🍎 PD – Running A “Notice, Wonder” Lesson

Part 7 of Better Questions

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Build a classroom culture that is comfortable with curiosity, ambiguity, and taking intellectual risks using puzzling imagery.

In a "Notice, Wonder" lesson, our goals are to practice:

  • slowing down to notice details
  • asking a wide range of questions
  • being comfortable with ambiguity -- not all (or even most) of the questions will get answered

The success of these lessons depends on the culture of your classroom: do students feel safe wondering out loud and taking risks? Set rules and expectations as needed to ensure it is a safe place. This will take practice!


Here are the steps I'd follow:

  1. Explain that, in this lesson, the students' job is to ask questions - not answer them.
  2. Present students with a Puzzlement -- something that naturally perplexes or confuses them. If it's not truly interesting, this won't work.
  3. Ask students to think silently about what details they notice.
  4. Allow students to share out what they notice. I'd recommend using equity sticks or something similar to call on random students. Everyone should be able to notice something.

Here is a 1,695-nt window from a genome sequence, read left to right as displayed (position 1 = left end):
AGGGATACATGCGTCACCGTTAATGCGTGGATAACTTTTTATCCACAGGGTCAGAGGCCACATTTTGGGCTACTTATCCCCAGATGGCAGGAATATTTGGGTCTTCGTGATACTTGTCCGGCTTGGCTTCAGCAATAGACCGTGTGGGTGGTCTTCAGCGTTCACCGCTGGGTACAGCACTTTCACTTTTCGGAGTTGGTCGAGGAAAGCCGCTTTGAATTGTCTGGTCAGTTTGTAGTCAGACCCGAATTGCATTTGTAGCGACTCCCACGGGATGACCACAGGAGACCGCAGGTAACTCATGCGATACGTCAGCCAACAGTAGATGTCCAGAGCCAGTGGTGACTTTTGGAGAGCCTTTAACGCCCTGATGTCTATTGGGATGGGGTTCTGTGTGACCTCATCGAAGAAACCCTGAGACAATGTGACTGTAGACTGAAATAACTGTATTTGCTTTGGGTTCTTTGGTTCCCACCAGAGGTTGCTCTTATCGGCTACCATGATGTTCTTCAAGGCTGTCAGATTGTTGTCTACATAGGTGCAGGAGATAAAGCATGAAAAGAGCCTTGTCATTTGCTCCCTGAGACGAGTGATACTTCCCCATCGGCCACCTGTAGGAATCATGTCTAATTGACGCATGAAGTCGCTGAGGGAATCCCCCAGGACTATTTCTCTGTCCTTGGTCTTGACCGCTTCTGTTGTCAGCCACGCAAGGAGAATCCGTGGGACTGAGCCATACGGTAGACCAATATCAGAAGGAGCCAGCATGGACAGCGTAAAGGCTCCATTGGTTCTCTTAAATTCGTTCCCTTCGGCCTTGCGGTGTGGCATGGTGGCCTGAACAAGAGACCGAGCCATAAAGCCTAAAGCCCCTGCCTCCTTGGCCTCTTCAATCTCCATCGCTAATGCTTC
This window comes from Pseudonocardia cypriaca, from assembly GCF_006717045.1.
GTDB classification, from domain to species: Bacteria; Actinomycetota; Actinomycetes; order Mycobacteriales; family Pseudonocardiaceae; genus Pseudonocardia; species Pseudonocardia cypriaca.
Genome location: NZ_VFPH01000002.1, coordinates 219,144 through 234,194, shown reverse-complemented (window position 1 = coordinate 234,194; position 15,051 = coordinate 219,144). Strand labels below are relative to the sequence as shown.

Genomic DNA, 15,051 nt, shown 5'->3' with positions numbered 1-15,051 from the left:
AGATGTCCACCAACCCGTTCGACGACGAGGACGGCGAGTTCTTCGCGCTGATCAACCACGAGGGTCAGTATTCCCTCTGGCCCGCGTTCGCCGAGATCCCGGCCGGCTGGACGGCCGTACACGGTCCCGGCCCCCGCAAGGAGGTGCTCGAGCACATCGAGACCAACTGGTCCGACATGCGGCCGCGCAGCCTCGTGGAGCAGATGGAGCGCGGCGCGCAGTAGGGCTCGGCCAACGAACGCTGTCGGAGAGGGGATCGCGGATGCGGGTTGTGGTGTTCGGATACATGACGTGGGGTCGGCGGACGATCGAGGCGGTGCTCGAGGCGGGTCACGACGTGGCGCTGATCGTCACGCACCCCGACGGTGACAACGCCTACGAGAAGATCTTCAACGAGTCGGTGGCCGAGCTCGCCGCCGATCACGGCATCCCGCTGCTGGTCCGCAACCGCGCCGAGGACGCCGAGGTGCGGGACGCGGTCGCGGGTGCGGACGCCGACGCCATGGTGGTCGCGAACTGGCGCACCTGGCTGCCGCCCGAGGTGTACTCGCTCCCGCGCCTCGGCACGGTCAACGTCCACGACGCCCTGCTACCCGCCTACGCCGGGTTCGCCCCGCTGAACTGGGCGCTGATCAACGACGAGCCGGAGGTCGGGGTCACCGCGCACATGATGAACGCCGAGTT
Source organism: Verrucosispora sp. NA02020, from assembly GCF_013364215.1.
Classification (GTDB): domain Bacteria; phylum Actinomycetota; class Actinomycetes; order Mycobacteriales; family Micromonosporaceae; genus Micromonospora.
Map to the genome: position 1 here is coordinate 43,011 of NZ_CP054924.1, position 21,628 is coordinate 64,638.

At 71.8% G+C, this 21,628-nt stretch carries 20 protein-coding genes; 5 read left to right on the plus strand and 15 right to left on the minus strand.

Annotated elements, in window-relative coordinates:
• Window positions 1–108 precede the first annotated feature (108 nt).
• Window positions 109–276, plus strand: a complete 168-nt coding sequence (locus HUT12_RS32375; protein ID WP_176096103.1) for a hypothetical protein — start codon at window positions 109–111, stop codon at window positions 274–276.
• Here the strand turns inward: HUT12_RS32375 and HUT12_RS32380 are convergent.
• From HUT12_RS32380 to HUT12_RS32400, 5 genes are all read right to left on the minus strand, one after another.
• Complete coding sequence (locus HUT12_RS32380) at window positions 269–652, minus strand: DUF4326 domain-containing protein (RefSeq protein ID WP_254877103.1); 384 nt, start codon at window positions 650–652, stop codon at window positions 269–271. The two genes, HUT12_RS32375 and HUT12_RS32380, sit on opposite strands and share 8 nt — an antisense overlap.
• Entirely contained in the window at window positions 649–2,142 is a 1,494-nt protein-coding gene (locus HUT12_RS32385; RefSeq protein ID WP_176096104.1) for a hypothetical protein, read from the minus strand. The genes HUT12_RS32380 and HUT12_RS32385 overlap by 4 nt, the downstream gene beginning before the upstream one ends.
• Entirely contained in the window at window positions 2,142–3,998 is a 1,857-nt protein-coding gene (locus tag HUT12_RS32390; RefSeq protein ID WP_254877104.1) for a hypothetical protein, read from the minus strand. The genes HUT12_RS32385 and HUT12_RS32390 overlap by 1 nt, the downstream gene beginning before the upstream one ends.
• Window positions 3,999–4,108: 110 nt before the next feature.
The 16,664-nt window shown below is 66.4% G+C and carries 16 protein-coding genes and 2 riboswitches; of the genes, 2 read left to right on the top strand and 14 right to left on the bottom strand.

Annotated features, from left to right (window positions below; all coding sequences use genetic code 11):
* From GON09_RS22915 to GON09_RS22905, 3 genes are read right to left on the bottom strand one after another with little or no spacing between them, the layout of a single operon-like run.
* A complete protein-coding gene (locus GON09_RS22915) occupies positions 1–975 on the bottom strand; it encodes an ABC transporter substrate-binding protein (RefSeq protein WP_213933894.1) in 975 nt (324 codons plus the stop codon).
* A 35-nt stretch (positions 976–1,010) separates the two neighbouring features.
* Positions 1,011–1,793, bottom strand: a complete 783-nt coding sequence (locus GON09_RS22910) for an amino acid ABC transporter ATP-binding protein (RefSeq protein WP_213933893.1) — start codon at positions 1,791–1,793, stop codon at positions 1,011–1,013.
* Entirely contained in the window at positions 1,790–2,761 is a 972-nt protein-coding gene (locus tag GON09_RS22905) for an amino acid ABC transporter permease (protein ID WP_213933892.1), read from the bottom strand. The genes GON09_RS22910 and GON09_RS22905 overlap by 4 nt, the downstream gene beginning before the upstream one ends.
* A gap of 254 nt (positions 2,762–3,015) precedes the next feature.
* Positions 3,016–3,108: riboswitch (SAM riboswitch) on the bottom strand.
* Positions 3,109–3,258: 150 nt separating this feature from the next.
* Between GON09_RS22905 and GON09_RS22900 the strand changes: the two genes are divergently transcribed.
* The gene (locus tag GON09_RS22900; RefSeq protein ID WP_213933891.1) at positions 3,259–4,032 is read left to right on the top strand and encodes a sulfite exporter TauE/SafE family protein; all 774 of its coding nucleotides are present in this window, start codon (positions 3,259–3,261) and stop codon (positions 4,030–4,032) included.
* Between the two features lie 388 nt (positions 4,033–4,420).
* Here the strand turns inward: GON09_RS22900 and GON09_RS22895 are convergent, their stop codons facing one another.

5. This will often naturally transition into questions, or you can explicitly ask "What do you wonder?"
  6. Slowly move to the next slide, which will reveal a bit more of the image. We're practicing flexible thinking. New information may change our original ideas.
  7. Write down all of your students' "notices and wonders" on chart paper, a google doc, post-its on a wall, etc. This is part of honoring their thinking.
  8. Make sure that you notice and wonder out loud yourself. Model curiosity for your class.

Next Steps

You've noticed and wondered. You have a list of questions kids created. What next? Do not just assign questions as homework. Kids will quickly learn never to ask questions again if it just becomes more work.

Other than that, you might:

  • Use this lesson as an opening lesson for a unit. As you teach the rest of the unit, you can answer the questions posed during this lesson.
  • Allow students to research the most interesting questions using textbooks and other resources. This would be a group investigation.

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